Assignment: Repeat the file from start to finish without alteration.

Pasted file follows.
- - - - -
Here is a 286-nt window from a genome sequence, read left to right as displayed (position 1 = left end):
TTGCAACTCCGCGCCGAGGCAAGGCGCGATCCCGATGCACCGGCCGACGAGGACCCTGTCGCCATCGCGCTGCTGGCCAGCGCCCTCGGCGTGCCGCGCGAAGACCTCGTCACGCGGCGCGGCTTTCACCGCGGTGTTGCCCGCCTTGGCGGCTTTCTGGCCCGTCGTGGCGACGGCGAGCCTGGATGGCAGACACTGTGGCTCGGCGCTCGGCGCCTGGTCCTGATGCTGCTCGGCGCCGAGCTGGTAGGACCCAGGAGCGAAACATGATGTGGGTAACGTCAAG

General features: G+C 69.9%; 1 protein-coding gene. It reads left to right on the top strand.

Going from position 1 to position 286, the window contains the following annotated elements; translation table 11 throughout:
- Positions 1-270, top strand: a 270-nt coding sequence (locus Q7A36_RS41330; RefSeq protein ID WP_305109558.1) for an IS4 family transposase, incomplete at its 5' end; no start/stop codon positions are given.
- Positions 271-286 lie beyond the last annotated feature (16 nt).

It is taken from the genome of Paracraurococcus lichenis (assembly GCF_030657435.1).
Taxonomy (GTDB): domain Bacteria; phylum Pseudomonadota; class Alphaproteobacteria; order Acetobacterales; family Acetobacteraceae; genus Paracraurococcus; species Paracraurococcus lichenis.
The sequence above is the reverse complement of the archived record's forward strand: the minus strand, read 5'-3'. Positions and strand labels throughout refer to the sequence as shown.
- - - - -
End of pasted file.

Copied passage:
Here is a 286-nt window from a genome sequence, read left to right as displayed (position 1 = left end):
TTGCAACTCCGCGCCGAGGCAAGGCGCGATCCCGATGCACCGGCCGACGAGGACCCTGTCGCCATCGCGCTGCTGGCCAGCGCCCTCGGCGTGCCGCGCGAAGACCTCGTCACGCGGCGCGGCTTTCACCGCGGTGTTGCCCGCCTTGGCGGCTTTCTGGCCCGTCGTGGCGACGGCGAGCCTGGATGGCAGACACTGTGGCTCGGCGCTCGGCGCCTGGTCCTGATGCTGCTCGGCGCCGAGCTGGTAGGACCCAGGAGCGAAACATGATGTGGGTAACGTCAAG

General features: G+C 69.9%; 1 protein-coding gene. It reads left to right on the top strand.

Going from position 1 to position 286, the window contains the following annotated elements; translation table 11 throughout:
- Positions 1-270, top strand: a 270-nt coding sequence (locus Q7A36_RS41330; RefSeq protein ID WP_305109558.1) for an IS4 family transposase, incomplete at its 5' end; no start/stop codon positions are given.
- Positions 271-286 lie beyond the last annotated feature (16 nt).

It is taken from the genome of Paracraurococcus lichenis (assembly GCF_030657435.1).
Taxonomy (GTDB): domain Bacteria; phylum Pseudomonadota; class Alphaproteobacteria; order Acetobacterales; family Acetobacteraceae; genus Paracraurococcus; species Paracraurococcus lichenis.
The sequence above is the reverse complement of the archived record's forward strand: the minus strand, read 5'-3'. Positions and strand labels throughout refer to the sequence as shown.